Polymer Clay Instructions – Why Free Is Not Always Best

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“With all the free info available on the web, why should I pay for polymer clay instructions?”

This is a question that I am asked often. There are several reasons why free is not always best.

Here are 3 of them:

1. The best kind of polymer clay instruction is by demonstration where you can SEE exactly how something is done… step by step. Web video is very helpful for this. But there really are not a lot of good polymer clay videos that have been gathered all in one place on the web. Many of the free instructional videos that are any good, are scattered far and wide and it takes forever to find them. Plus if you do find them, they don’t always provide everything you need to know. Or worse yet, sometimes the information is not accurate.

2. Many of the free polymer clay instructional videos on the web are pretty low quality from a production stand point. Have you ever watched a YouTube clip that was so blurry there was not much point in even watching it?  This is because most people don’t know enough about how to upload and post their videos properly.

3. And finally, most of the free polymer clay videos you’ll come across on the web, are filmed by the person who is also starring in them. This means that no one is working the zoom lens in a way that allows the camera to capture detail shots of the projects and techniques being shown.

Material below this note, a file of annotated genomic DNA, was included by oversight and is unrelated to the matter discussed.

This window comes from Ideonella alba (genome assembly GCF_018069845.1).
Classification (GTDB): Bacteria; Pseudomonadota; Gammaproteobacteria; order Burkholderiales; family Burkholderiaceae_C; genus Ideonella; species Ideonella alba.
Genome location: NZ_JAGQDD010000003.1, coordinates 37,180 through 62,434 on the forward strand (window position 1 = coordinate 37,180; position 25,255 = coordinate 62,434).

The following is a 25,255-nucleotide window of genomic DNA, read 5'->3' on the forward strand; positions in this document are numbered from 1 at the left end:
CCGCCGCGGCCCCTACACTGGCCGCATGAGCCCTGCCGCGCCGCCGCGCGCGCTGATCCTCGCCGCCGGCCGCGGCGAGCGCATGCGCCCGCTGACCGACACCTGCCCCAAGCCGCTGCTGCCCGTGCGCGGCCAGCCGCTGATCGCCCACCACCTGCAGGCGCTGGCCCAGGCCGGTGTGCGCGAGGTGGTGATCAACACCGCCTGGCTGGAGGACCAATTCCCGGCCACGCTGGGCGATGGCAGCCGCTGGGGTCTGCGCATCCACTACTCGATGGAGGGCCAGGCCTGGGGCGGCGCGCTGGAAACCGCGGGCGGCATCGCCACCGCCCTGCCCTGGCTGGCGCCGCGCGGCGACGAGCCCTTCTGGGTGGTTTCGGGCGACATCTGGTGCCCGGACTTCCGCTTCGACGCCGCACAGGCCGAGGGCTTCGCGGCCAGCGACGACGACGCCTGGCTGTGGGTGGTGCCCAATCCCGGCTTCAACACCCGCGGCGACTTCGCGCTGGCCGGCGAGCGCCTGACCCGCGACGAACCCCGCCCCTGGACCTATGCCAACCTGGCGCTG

I am lucky enough to have a husband that’s willing to work with me on the filming and production stuff. We built a mini ‘set’ in the corner of the studio that’s properly lit, properly mic’d, and is ready to go at a moment’s notice.

web-video.jpgPlus, my husband does all the editing and uploading of the multimedia content to our web site so that I can focus on creating more and more instructional tutorial videos. In fact, we are now very close to launching a polymer clay membership club with over 80 videos to start with! Trust me, you won’t find a video collection of this size anywhere else in one place on the web!

The main purpose of my polymer clay membership club is to save you from the hassle of learning through your mistakes, by learning through mine instead.

Making mistakes while you are learning something new is not fun. I have made tons of mistakes. That is how I learned all about polymer clay. Broken, burnt and ugly polymer clay beads are a waste of time, supplies and money… not to mention hard on the pride.

The monthly cost for this polymer clay video subscription will be way cheaper than what most beginners spend on taking classes or on buying books. Think about it. How much do you spend on polymer clay or on crafting books in a month?

How about classes? $40-$50 is pretty typical, plus the cost of your project supplies. And once the class is over, is there any ongoing support? Can you learn from home at times that are convenient for you? Probably not.

I’m so excited to be able to offer these polymer clay instruction videos and resources (it’ll be very soon now). I hope you’ll like them as much as I enjoy making them. But most of all, I hope that you won’t have to make the same mistakes I did.